TUESDAY, April 4, 2017 (HealthDay News) — There is geographic variation in treatment admissions among opioid treatment programs that accept Medicaid, according to a study published online March 27 in Health Services Research.
Amanda J. Abraham, Ph.D., from the University of Georgia in Athens, and colleagues used data from the 2012 National Survey of Substance Abuse Treatment Services to examine county-level geographic variation in treatment admissions among opioid treatment programs that accept Medicaid.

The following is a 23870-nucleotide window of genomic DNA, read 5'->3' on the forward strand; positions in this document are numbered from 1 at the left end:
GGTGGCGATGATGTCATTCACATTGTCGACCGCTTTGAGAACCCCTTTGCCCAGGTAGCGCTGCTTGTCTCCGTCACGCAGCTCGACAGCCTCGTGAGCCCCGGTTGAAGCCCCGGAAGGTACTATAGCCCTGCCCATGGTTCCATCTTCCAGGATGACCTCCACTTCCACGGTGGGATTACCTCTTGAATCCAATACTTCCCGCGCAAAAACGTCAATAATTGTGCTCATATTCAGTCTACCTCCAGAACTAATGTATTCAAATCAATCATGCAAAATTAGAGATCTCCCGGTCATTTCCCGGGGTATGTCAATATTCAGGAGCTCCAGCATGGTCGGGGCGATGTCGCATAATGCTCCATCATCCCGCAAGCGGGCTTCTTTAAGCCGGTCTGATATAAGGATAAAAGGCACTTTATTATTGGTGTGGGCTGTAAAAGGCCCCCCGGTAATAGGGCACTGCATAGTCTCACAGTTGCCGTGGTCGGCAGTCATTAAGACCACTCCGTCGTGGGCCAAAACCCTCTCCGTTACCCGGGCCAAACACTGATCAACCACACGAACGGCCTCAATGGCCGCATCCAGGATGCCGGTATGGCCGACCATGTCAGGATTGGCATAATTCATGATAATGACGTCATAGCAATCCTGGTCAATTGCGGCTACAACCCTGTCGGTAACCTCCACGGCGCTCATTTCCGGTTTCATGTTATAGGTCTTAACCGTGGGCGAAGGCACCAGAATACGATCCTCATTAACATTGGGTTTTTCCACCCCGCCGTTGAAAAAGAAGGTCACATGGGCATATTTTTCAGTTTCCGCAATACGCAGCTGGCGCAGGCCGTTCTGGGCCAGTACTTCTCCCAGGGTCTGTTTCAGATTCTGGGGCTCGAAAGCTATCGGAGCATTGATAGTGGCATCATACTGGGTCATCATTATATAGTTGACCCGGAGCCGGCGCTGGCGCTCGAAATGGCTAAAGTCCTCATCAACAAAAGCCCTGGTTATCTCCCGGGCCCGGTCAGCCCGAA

The researchers identified several clusters of counties that had higher-than-average rates of opioid use disorder (OUD) and lower-than-average treatment admissions among outpatient treatment programs (OTPs). The clusters were concentrated in the Southeast and included Arkansas, Kentucky, Louisiana, Mississippi, and Tennessee.
“Medicaid enrollees in areas in the Southeast have the largest gaps between county-level OUD rates and estimated county-level capacity for treatment, as measured by county-level total treatment admissions among OTPs that accept Medicaid,” the authors write. “Policy makers should consider strategies to increase the availability of OTPs with the capacity to serve Medicaid enrollees.”
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